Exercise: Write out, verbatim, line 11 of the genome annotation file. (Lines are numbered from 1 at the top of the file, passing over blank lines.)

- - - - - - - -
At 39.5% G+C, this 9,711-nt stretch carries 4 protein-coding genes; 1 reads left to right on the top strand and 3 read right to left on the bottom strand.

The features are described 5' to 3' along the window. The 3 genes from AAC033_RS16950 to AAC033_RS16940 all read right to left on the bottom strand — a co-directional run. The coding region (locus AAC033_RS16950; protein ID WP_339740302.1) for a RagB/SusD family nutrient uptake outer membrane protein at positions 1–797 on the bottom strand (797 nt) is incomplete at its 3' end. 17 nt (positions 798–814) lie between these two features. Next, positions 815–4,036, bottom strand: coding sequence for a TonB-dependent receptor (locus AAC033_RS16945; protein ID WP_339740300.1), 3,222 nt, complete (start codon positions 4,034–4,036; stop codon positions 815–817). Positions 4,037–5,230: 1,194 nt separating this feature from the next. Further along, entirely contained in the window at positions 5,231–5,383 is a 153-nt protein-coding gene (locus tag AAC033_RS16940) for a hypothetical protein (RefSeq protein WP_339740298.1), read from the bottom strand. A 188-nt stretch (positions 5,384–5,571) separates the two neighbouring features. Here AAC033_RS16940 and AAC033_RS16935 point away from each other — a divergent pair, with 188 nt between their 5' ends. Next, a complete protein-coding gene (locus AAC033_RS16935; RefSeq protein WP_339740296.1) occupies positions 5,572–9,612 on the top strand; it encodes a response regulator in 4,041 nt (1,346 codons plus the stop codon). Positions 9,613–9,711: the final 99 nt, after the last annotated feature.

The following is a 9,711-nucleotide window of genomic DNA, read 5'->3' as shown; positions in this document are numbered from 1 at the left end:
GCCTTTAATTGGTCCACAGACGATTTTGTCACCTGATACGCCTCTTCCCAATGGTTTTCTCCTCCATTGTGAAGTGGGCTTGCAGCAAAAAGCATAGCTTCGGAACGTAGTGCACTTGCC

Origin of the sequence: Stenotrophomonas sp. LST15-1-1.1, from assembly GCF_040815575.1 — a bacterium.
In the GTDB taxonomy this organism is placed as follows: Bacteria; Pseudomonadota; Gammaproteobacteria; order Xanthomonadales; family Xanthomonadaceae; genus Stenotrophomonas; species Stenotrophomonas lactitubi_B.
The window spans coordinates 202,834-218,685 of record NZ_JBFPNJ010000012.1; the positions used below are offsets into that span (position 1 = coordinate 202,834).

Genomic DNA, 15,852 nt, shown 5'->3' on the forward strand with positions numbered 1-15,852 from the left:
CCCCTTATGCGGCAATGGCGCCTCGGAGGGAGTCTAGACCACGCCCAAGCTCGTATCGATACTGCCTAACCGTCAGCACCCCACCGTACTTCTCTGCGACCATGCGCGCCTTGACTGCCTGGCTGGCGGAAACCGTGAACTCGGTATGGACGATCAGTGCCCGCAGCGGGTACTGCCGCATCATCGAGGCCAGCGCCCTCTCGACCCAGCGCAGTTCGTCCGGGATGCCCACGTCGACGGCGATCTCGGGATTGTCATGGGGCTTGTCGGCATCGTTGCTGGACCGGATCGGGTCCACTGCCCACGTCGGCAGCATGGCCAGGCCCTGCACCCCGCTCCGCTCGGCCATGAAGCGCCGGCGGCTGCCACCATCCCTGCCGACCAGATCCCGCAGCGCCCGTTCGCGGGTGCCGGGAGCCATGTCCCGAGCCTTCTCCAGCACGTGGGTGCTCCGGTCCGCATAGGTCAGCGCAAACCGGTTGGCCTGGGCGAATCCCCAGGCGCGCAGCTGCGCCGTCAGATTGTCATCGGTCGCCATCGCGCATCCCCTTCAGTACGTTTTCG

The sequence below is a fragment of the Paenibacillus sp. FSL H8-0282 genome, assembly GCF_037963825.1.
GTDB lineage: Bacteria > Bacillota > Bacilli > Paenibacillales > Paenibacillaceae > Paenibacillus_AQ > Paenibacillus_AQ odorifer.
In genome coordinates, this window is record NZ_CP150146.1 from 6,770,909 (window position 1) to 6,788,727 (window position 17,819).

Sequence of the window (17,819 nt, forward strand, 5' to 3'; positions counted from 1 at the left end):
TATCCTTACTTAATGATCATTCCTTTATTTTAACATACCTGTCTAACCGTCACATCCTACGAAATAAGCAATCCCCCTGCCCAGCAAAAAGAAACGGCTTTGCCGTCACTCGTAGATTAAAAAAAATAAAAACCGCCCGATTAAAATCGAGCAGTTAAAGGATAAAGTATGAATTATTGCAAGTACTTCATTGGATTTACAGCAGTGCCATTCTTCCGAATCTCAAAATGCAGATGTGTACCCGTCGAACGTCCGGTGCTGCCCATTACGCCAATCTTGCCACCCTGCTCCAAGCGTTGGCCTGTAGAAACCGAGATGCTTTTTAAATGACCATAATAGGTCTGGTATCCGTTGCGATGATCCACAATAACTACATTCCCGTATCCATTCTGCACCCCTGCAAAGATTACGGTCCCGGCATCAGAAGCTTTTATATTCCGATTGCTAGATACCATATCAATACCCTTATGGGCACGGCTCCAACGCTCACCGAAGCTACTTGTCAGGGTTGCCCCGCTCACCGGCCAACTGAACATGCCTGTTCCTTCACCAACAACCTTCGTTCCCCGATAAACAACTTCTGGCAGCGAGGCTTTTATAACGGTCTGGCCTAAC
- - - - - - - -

GTDB lineage: Bacteria > Bacillota > Bacilli > Paenibacillales > Paenibacillaceae > Paenibacillus_AQ > Paenibacillus_AQ odorifer.